A Trip Through New York City in 1911: Vintage Video of NYC Gets Colorized & Revived with Artificial Intelligence

Denis Shi­rayev is at it again! The man who only a few weeks ago put one of the most famous pieces of film his­to­ry–the Lumiere Bros. footage of a train arriv­ing at La Cio­tat sta­tion–through a neur­al net­work to bring it “to life,” so to speak, has turned to anoth­er fas­ci­nat­ing slice of his­to­ry.

For his next install­ment, he has tak­en footage of New York City dai­ly life in 1911, eight min­utes of tram rides, horse-drawn wag­ons, the ele­vat­ed train, and the rush of crowd­ed streets, and applied the same deep learn­ing algo­rithms to make it all look like it was shot yes­ter­day. This time he had a bit of help from anoth­er YouTube historian/technician Guy Jones, who had already speed cor­rect­ed and tweaked the footage, as well as adding envi­ron­men­tal sounds. Shi­rayev has used AI to upscale the footage to 4K and to 60p.

The orig­i­nal footage was shot by Sven­s­ka Biografteatern, a Swedish news­reel com­pa­ny, and begins with a shot of the Stat­ue of Lib­er­ty as if seen through a spy­glass. The film con­tin­ues as trav­el­ogue and as an intro­duc­tion to the immi­grant expe­ri­ence, as the cam­era shows boats dock­ing, pas­sen­gers dis­em­bark­ing, and then the over­whelm­ing expe­ri­ence of New York City.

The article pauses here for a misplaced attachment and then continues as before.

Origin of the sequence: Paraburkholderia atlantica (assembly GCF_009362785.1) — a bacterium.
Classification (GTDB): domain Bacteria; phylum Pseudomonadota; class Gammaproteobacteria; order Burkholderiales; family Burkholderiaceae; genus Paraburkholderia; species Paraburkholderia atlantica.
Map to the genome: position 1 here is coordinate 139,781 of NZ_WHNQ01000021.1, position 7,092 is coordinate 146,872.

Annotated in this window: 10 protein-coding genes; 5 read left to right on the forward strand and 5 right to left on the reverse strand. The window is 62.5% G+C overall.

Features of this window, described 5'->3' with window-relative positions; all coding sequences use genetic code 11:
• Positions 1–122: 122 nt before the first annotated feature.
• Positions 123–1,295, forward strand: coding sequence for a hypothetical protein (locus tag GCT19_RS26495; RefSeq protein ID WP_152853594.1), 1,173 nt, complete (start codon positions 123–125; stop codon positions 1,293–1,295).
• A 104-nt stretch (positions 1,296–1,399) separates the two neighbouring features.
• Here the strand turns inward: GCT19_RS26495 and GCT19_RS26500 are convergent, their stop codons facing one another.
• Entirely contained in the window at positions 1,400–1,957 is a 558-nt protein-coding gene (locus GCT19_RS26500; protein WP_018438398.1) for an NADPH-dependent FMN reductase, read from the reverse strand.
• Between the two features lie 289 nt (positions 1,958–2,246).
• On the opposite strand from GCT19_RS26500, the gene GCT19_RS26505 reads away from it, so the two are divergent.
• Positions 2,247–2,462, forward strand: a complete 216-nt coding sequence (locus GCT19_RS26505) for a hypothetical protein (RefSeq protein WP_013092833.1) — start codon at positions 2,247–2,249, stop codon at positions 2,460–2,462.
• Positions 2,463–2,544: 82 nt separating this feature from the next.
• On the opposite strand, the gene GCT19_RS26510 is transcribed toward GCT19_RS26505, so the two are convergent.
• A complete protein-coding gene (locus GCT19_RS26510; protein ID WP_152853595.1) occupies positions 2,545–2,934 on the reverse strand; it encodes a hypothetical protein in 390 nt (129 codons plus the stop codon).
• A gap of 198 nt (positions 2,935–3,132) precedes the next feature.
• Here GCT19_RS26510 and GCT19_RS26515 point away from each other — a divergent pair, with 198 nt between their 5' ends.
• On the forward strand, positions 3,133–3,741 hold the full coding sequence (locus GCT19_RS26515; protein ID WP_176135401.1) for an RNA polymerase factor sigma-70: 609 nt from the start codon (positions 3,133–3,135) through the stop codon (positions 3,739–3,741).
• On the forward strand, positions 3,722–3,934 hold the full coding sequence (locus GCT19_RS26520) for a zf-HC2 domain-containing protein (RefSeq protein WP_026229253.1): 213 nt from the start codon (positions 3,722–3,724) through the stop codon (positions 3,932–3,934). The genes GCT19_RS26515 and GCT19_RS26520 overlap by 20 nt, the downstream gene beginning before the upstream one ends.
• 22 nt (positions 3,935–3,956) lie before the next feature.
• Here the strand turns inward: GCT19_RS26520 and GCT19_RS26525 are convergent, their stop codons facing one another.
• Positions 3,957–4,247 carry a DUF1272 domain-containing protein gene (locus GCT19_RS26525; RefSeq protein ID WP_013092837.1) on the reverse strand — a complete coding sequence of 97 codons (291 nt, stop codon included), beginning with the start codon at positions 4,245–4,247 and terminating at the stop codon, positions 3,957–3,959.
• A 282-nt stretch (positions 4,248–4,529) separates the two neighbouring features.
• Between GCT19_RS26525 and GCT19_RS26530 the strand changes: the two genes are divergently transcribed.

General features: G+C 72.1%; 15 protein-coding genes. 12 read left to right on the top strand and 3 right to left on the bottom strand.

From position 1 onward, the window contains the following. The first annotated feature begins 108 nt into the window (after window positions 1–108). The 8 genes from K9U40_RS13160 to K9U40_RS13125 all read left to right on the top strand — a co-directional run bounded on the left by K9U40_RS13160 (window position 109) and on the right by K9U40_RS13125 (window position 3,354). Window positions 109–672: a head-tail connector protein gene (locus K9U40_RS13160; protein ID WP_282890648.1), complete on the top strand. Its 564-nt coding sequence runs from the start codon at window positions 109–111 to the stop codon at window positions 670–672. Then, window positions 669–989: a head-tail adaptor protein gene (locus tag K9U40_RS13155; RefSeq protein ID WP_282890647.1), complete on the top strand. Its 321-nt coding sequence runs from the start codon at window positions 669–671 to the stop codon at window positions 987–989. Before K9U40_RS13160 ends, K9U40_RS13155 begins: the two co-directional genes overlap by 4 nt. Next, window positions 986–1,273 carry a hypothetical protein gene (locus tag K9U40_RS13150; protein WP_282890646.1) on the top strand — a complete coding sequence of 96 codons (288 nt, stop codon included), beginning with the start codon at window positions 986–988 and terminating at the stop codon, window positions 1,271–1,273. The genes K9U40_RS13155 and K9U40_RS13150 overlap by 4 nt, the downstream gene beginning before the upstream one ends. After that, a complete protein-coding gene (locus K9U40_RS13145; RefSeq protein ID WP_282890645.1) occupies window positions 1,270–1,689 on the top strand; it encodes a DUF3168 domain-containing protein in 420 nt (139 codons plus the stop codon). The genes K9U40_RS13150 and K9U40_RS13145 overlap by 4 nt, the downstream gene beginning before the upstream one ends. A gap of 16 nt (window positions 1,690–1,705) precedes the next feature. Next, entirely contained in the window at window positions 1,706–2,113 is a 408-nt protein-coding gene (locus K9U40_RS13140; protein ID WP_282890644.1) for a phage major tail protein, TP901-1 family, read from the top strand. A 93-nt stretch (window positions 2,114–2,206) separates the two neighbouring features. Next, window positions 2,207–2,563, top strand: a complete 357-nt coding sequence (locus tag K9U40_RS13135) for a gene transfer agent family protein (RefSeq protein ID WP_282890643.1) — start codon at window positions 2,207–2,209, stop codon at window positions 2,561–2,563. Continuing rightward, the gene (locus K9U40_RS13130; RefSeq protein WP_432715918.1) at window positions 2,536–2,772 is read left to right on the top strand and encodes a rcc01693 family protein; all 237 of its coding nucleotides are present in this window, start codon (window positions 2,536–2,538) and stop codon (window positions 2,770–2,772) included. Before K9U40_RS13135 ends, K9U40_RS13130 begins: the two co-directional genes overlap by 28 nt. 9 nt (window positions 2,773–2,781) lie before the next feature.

The footage is clear enough to take in store­fronts and adver­tis­ing on trams and the sides of build­ings. But the atmos­phere is too clogged with dai­ly smoke to get a real clear vista of the sky­line from the Brook­lyn Bridge.

At the time, Man­hat­tan had a pop­u­la­tion about 2 mil­lion. Inter­est­ing­ly, that was its height. Over a hun­dred years lat­er, that has declined to 1.6 mil­lion, with a sig­nif­i­cant decrease in pop­u­la­tion den­si­ty. This Observ­er arti­cle ascribes that to gen­tri­fi­ca­tion, and a change of res­i­den­tial areas to com­mer­cial ones.

And let’s repeat what we said about Shirayev’s pre­vi­ous 4K footage: this is not a “remas­ter”. This is not a “restora­tion.” This is using the pow­er of com­put­ing to inter­pret frames of film and cre­ate in between frames, as well as cre­ate detail from blur­ry footage. (I’m not too sure about the colorization–it doesn’t real­ly work as well as all the oth­er software…yet).

Now we know that Shi­rayev is mak­ing this a thing, please note his pinned mes­sage in the YouTube com­ments: he’s tak­ing requests.

via Laugh­ing Squid

Relat­ed Con­tent:

Icon­ic Film from 1896 Restored with Arti­fi­cial Intel­li­gence: Watch an AI-Upscaled Ver­sion of the Lumière Broth­ers’ The Arrival of a Train at La Cio­tat Sta­tion

Pris­tine Footage Lets You Revis­it Life in Paris in the 1890s: Watch Footage Shot by the Lumière Broth­ers

Immac­u­late­ly Restored Film Lets You Revis­it Life in New York City in 1911

Ted Mills is a free­lance writer on the arts who cur­rent­ly hosts the artist inter­view-based FunkZone Pod­cast and is the pro­duc­er of KCR­W’s Curi­ous Coast. You can also fol­low him on Twit­ter at @tedmills, read his oth­er arts writ­ing at tedmills.com and/or watch his films here.

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